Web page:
People need to understand that the Maroon Bells, Snowmass Mountain, Capitol Peak and Pyramid Peak are in a different league than many of the fourteeners around the state, according to DiSalvo. If they are looking for a big peak to bag that poses little risk, they can target Mount Elbert and numerous other peaks, he said. But they need to be trained and accomplished mountaineers to attempt most of the Elk Mountain fourteeners, he said.
The sheriff doesn’t believe education alone will be enough to reduce the deaths. He believes the U.S. Forest Service should mark the designated routes at the high elevations of the biggest peaks to prevent people from wandering off trail and, often, into trouble. Many fourteeners are in wilderness, where the Forest Service doesn’t install signs. DiSalvo said the rule should be altered for the sake of climber safety.
“What I’m saying is enough is enough,” he said.
Local Forest Service officials have previously said they don’t want to start posting signs at sites where there is a risk. For example, some people have said a sign is needed warning of the risks at the Punchbowl along the Roaring Fork River east of Aspen. It’s a popular swimming hole, but there have been a handful of deaths there over the years.
Forest Service officials in the past have said that posting signs would obligate the agency to make sure they remained in place, despite weathering or vandalism, or face liability. There’s also the difficulty of determining what sites warrant a warning.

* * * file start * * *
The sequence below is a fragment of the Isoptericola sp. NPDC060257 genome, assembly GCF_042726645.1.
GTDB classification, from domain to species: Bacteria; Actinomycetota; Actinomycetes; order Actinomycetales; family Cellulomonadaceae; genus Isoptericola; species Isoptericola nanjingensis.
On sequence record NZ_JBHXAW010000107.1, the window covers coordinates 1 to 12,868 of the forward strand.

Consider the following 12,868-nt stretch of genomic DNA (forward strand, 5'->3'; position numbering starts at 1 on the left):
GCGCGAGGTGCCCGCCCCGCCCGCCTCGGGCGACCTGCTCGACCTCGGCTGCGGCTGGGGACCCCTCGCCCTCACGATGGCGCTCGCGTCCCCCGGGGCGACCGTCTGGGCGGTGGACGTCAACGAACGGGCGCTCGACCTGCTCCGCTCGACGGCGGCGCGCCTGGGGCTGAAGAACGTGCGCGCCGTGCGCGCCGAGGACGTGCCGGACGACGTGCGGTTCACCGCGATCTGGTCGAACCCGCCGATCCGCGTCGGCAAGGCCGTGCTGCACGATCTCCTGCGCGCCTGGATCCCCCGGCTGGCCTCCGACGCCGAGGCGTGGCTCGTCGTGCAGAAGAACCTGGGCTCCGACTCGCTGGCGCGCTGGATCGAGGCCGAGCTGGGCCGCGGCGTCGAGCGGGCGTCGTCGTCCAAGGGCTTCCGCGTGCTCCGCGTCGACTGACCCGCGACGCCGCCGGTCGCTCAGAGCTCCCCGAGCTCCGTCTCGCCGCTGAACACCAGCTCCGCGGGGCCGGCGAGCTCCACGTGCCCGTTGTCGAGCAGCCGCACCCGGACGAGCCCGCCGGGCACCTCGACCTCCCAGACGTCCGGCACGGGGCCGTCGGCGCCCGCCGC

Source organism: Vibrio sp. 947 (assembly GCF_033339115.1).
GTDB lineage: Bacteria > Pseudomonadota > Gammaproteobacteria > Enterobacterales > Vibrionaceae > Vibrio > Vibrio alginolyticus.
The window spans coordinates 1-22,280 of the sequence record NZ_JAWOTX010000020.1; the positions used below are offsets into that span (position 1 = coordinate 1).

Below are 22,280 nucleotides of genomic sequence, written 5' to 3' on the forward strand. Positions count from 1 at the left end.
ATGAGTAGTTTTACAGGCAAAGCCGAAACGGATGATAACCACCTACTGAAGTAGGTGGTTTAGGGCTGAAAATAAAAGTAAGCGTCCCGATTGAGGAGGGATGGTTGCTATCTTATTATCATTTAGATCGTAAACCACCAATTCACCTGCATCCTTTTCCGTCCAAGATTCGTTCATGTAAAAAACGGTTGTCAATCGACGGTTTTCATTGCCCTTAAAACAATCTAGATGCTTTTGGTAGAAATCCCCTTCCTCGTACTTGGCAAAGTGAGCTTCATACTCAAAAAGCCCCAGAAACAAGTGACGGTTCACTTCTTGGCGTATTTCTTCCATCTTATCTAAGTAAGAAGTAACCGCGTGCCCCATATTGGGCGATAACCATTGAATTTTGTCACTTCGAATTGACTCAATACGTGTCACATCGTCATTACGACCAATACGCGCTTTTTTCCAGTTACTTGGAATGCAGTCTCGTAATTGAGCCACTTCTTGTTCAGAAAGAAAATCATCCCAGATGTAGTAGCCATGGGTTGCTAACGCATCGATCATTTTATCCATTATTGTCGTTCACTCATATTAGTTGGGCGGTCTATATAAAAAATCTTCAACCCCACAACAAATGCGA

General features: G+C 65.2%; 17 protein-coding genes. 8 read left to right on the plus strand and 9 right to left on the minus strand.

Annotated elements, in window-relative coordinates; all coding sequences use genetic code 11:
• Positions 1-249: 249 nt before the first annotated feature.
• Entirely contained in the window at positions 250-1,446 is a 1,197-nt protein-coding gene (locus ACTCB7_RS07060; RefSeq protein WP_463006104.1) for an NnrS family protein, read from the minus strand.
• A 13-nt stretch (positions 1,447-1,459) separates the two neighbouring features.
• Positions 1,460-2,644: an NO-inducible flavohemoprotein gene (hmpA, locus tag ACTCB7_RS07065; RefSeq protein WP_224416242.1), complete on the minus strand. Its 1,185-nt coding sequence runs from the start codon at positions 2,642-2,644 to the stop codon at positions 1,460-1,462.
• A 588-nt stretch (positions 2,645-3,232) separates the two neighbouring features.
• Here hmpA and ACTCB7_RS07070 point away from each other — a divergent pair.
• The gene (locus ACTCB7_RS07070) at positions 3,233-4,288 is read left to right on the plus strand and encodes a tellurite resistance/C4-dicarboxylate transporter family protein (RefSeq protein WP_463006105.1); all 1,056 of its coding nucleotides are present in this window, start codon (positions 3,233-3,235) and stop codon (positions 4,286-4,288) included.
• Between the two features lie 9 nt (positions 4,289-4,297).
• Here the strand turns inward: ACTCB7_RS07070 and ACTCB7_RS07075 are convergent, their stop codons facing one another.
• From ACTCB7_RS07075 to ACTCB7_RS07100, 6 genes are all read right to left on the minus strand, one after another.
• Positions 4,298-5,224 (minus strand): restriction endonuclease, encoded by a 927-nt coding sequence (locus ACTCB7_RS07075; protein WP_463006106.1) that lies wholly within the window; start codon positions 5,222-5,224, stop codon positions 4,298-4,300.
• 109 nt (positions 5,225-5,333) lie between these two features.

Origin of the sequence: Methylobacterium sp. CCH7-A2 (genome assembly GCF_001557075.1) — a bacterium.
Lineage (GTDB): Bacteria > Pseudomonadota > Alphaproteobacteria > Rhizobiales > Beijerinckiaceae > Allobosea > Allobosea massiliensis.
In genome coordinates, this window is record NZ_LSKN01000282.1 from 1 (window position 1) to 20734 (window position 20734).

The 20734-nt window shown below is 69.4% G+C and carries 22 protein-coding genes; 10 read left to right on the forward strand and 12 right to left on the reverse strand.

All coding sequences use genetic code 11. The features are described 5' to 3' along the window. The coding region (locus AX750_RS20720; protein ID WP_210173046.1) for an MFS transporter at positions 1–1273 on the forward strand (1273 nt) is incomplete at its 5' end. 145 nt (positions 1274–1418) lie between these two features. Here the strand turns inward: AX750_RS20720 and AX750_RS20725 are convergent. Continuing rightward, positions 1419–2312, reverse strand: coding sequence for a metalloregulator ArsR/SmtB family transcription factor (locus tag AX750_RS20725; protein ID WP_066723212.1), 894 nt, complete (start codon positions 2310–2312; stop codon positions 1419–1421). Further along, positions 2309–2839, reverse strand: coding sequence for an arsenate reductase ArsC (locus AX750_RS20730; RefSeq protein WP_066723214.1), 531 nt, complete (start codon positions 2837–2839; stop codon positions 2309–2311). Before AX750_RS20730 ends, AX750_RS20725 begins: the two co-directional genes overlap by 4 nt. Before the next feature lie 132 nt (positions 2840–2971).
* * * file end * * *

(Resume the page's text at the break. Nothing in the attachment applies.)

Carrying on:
Forest Service Policy (FSM 2326.1) states that the agency should: “Inform wilderness visitors that they face inherent risks of adverse weather conditions, isolation, physical hazards and lack of rapid communications, and that search and rescue may not be as rapid as expected in an urban setting in all publications and personal contacts.”
DiSalvo said he is eager to meet with Mountain Rescue Aspen, the Pitkin County commissioners and local Forest Service officials to explore ways to build awareness of the risks of peak bagging in the Elk Mountains. The Peak Awareness program is a start, he said. Now his department will study how to most effectively reach the people that need to be reached.
Paley said the program could tap the expertise of the Aspen mountaineering community and bring in outside experts for presentations, panel discussions and Q&A sessions with attendees. Details on a program this fall are expected soon.
“We’re not going to wait until next June to start,” Paley said.
In addition, local guiding company Aspen Expeditions will offer a free, one-day “Intro to Mountaineering Course” on Sept. 16 from 8 a.m. to 5 p.m.
The course is being offered in response to the deaths of Ryan Marcil and Carlin Brightwell on Capitol Peak last weekend, said Amos Whiting, head guide and owner of Aspen Expeditions. He will lead the training.
Two randomly selected participants of the course will be given a free guided climb of Capitol Peak on Sept. 18.
Previous fourteener or rock-climbing experience is strongly recommended for the course. Go to http://www.aspenexpeditions.com or call 970-925-7625 to sign up for the course. Limited space is available.
“The course will touch on basic navigation-route finding, mountain awareness and some simple rope work tools designed for the climber who is on the fourteeners/low-end technical mountaineering routes,” Whiting said.